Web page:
Attacks on ancient cultural sites by ISIS in retaliation for what the terrorist group considers idolatry continue with the recent destruction of two ancient religious buildings in Syria. Both incidents, in Palmyra and nearby al-Qaryatayn, drew firm condemnation from UNESCO Director-General Irina Bokova, who labelled the militants’ actions war crimes.
On Thursday, ISIS extremists drove bulldozers into the ancient catholic monastery of Mar Elian, demolishing its walls and leaving piles of rubble in their wake because it served as a place for “worshipping a God other than Allah.” The monastery, located in the central Syrian town of al-Qaryatayn, served as a significant pilgrimage site for the country’s Christian community and hosted an annual festival in honor of its patron saint, whose tomb lay among its oldest foundations — until last week. His remains were exhumed, as documented in a series of photos shared on ISIS-affiliated social media accounts that publicized the destruction, as AsiaNews reported.
“The intentional targeting and systematic destruction of the cultural heritage of Syria is reaching unprecedented levels,” Bokova said in a statement. “The destruction of the Mar Elian monastery is a tragic loss for the region, for women and men around the world.”
The monastery’s main structure dates to 1938, but it was consecrated in the 4th century following the martyrdom of St. Elian, who had refused to renounce Christianity. According to the International Business Times, the monastery welcomed everyone, regardless of religious affiliation: a door, now destroyed, once bore a 1419 inscription signed by the medieval Emir Sayf Ed Dawleh that read: “This is a holy place and everybody here is protected.”
“Mar Elian has been a shrine for Muslims as well as for Christians for 1,500 years,” the monastery’s custodian Emma Loosley told the International Business Times. “The Muslims of Qaratayin revered Saint Julian the same way as Christians did, and they are going to be just as devastated as them about this. That shows that IS are not real Muslims. If they were true Muslims they wouldn’t be doing this.”
Less than 100 miles away, ISIS delivered yet another attack on the ancient city and UNESCO World Heritage site of Palmyra, which it has controlled since May. Yesterday, militants loaded the nearly 2,000-year-old Temple of Baalshamin with explosives and blew it up; its cella now lies destroyed and surrounding columns have collapsed, Syria’s antiquities chief told the Guardian. The temple, devoted to the Phoenician god of storms and rains, dates to the Roman era and was one of the best-preserved buildings in the city. Loosley, speaking to BBC, described its cella as “pretty much perfect” before its obliteration.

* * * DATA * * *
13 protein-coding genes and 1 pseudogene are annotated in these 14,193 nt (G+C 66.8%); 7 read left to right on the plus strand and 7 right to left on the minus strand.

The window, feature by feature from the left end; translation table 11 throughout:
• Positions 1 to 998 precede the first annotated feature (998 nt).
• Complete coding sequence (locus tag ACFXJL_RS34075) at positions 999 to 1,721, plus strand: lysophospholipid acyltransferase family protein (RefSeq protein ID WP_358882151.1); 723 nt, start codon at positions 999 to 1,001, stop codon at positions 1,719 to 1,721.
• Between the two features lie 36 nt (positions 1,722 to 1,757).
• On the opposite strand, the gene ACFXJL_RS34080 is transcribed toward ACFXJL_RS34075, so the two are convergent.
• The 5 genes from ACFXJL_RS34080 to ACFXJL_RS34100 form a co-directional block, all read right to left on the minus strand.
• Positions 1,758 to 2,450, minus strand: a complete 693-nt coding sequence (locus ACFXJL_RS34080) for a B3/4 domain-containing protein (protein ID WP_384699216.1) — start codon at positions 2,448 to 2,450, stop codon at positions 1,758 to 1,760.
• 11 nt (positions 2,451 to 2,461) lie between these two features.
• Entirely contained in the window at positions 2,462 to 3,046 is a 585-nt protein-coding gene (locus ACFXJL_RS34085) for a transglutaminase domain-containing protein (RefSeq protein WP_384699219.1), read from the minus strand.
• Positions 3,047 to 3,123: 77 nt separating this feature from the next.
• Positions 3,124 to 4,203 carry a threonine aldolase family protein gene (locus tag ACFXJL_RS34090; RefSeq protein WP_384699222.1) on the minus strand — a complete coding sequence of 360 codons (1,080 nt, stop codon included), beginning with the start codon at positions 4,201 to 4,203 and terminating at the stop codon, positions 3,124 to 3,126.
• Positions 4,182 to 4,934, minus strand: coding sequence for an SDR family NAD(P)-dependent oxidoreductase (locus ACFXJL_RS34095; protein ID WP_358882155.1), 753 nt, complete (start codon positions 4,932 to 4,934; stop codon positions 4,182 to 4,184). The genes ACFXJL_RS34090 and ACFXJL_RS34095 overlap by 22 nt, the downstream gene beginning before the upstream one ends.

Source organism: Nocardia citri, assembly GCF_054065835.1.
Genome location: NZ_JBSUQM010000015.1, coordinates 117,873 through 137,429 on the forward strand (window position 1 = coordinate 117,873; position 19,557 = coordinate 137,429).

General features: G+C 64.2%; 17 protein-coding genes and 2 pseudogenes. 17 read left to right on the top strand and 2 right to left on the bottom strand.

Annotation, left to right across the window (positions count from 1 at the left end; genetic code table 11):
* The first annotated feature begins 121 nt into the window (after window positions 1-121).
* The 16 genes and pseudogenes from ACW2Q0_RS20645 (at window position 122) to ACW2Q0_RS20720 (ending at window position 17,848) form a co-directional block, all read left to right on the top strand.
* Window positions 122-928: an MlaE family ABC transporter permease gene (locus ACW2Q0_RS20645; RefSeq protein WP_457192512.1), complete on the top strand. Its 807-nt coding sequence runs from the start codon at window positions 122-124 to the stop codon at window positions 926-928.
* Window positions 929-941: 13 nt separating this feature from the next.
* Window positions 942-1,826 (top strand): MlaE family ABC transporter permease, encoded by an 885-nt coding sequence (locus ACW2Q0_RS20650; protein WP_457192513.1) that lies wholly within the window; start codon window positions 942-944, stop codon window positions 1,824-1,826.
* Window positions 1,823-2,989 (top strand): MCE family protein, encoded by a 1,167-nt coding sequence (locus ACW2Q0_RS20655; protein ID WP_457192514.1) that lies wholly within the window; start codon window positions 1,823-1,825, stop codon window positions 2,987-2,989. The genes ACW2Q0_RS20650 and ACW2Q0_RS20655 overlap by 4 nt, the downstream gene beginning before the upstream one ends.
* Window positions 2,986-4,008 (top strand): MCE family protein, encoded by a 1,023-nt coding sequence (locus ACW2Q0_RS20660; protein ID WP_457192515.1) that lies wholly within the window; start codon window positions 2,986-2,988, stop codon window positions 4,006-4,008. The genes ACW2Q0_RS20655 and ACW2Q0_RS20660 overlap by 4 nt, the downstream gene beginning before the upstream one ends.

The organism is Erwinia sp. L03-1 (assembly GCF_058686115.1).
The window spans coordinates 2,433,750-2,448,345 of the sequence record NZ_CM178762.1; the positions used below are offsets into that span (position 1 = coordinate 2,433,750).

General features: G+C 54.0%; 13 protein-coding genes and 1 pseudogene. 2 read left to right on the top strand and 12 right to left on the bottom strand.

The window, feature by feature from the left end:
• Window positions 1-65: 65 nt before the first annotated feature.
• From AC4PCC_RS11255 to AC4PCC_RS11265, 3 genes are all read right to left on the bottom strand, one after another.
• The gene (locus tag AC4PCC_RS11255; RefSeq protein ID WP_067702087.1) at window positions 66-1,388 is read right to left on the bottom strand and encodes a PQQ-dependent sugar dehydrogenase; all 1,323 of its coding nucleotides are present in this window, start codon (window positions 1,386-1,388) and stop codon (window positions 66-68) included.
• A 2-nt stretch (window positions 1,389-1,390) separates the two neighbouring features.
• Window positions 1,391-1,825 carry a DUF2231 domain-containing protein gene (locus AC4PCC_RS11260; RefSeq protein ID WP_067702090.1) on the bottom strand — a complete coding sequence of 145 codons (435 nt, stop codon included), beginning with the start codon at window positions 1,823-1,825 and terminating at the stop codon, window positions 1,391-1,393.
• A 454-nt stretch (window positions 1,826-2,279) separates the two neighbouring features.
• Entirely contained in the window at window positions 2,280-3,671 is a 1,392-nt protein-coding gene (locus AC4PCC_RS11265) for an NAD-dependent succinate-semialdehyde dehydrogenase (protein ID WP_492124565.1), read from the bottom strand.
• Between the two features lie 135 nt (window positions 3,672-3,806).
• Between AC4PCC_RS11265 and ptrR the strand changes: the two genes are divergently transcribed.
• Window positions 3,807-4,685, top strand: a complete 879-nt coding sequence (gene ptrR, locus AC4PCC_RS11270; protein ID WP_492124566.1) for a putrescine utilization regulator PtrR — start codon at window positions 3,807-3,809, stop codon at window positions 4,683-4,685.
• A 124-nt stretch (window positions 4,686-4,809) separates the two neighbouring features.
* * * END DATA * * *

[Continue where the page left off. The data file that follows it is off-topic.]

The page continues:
“I can’t think of another temple as beautifully preserved as the temple of Baalshamin, and what was special about Palmyra was that it was a unique culture,” she said. “It had its own gods, its own form of art and architecture that you don’t get anywhere else.”
In another statement, Bokova condemned the temple’s destruction as another “new war crime” and called for united international efforts to prevent future demolition of invaluable artifacts.
“The systematic destruction of cultural symbols embodying Syrian cultural diversity reveals the true intent of such attacks, which is to deprive the Syrian people of its knowledge, its identity, and history,” Bokova said. “One week after the killing of Professor Khaled al-Assaad, the archaeologist who had looked after Palmyra’s ruins for four decades, this destruction is a new war crime and an immense loss for the Syrian people and for humanity.
“The art and architecture of Palmyra, standing at the crossroads of several civilizations, is a symbol of the complexity and wealth of the Syrian identity and history. Extremists seek to destroy this diversity and richness, and I call on the international community to stand united against this persistent cultural cleansing. … [ISIS] is killing people and destroying sites, but cannot silence history and will ultimately fail to erase this great culture from the memory of the world. Despite the obstacles and fanaticism, human creativity will prevail, buildings and sites will be rehabilitated, and some will be rebuilt.”
The attack on the temple is not the first ISIS-inflicted assault on Palmyra’s cultural sites; bombs struck two early Islamic mausoleums in June, following the destruction of Muslim headstones in a cemetery. As with this most recent incident, photographs of past ISIS acts of demolition were first shared websites and social media accounts affiliated with the terrorist group.